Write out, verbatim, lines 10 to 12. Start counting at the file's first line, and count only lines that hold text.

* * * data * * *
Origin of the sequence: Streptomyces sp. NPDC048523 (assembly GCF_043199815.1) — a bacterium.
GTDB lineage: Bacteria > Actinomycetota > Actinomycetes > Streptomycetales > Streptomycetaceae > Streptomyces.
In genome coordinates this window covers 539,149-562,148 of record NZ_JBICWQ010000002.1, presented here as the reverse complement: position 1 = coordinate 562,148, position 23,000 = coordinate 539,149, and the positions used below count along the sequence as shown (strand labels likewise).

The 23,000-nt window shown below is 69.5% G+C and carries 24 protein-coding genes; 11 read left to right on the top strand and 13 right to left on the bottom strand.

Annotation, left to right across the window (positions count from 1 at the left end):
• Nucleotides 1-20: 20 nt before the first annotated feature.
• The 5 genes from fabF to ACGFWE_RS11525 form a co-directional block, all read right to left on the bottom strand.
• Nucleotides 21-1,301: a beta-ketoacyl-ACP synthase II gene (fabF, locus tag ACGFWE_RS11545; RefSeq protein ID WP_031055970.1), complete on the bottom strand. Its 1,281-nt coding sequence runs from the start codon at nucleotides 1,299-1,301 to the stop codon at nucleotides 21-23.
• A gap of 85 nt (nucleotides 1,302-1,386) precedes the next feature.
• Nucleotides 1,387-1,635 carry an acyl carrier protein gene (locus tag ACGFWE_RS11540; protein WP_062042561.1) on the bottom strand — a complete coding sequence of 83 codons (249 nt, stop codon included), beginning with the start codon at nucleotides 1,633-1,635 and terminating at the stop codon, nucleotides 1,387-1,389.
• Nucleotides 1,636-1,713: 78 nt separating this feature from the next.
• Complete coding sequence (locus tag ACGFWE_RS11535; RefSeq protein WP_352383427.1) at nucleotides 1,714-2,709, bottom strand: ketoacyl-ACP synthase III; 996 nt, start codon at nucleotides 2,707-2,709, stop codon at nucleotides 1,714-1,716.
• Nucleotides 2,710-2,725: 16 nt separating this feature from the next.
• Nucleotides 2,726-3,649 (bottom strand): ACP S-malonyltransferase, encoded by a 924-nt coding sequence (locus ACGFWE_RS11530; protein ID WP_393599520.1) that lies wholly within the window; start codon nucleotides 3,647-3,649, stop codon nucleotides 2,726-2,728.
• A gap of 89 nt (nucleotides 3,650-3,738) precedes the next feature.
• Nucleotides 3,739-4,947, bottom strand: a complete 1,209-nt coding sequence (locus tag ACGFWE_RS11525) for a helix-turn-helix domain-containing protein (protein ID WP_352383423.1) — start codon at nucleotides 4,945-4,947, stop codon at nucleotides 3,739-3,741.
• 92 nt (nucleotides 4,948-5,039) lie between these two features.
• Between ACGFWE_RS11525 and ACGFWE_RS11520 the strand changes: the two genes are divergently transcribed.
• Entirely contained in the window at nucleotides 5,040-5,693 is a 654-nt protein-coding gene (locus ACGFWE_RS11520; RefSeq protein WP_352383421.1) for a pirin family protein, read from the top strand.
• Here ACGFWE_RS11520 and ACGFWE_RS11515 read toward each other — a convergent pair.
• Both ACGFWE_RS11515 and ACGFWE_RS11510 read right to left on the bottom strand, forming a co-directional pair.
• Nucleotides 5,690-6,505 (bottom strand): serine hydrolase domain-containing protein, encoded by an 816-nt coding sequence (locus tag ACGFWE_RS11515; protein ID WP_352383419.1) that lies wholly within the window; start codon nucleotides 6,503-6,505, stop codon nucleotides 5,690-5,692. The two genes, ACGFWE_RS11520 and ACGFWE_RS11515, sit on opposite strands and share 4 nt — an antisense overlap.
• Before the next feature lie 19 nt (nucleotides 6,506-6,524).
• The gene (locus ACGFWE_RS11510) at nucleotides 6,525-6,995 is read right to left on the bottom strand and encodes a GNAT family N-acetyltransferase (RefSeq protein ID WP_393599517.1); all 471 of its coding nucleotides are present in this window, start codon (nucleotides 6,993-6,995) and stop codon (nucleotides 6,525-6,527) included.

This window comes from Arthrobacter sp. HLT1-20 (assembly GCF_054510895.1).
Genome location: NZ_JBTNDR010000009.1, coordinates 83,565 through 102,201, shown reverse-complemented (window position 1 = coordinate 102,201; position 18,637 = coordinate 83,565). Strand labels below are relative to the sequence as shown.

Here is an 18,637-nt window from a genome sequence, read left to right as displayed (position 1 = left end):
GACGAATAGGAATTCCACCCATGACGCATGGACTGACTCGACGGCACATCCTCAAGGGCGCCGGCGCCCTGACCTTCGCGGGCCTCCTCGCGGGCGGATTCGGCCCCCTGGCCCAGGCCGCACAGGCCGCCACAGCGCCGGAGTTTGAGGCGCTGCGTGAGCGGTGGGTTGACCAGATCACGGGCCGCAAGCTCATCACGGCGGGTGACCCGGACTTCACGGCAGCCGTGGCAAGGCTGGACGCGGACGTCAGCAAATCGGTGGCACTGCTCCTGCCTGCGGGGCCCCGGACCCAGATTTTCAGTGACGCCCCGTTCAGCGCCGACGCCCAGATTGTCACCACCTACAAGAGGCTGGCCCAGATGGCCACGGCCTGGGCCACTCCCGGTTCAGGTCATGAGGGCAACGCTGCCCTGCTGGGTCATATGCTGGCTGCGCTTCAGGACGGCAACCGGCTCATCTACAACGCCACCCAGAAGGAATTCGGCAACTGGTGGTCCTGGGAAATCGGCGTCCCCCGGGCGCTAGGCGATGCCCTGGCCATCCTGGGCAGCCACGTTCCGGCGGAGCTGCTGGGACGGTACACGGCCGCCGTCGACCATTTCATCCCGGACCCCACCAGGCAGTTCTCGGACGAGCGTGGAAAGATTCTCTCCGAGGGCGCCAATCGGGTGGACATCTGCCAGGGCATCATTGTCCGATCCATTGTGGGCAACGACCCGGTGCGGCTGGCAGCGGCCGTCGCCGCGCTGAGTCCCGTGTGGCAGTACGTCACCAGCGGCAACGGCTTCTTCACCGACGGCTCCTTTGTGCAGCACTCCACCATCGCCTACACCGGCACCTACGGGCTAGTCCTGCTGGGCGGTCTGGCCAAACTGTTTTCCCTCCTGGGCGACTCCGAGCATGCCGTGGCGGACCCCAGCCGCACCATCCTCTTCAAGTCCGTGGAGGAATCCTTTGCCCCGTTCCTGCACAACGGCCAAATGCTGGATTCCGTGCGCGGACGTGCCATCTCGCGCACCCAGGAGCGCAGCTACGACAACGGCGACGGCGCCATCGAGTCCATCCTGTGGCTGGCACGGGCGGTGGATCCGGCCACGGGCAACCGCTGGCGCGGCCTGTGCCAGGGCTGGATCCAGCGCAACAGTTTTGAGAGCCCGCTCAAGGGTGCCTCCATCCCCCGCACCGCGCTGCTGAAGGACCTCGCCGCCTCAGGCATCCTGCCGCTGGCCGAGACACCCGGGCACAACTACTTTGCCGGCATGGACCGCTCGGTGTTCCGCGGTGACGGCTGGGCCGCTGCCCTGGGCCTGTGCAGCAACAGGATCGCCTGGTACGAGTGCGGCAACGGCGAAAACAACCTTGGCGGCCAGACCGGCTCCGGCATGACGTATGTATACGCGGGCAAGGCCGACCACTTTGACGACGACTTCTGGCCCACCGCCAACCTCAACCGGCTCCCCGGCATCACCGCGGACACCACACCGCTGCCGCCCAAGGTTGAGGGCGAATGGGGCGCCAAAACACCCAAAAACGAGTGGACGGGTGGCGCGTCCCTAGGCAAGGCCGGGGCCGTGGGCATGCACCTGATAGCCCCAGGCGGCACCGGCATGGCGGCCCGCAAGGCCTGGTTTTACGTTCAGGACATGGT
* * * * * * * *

• Nucleotides 1,387-1,635 carry an acyl carrier protein gene (locus tag ACGFWE_RS11540; protein WP_062042561.1) on the bottom strand — a complete coding sequence of 83 codons (249 nt, stop codon included), beginning with the start codon at nucleotides 1,633-1,635 and terminating at the stop codon, nucleotides 1,387-1,389.
• Nucleotides 1,636-1,713: 78 nt separating this feature from the next.
• Complete coding sequence (locus tag ACGFWE_RS11535; RefSeq protein WP_352383427.1) at nucleotides 1,714-2,709, bottom strand: ketoacyl-ACP synthase III; 996 nt, start codon at nucleotides 2,707-2,709, stop codon at nucleotides 1,714-1,716.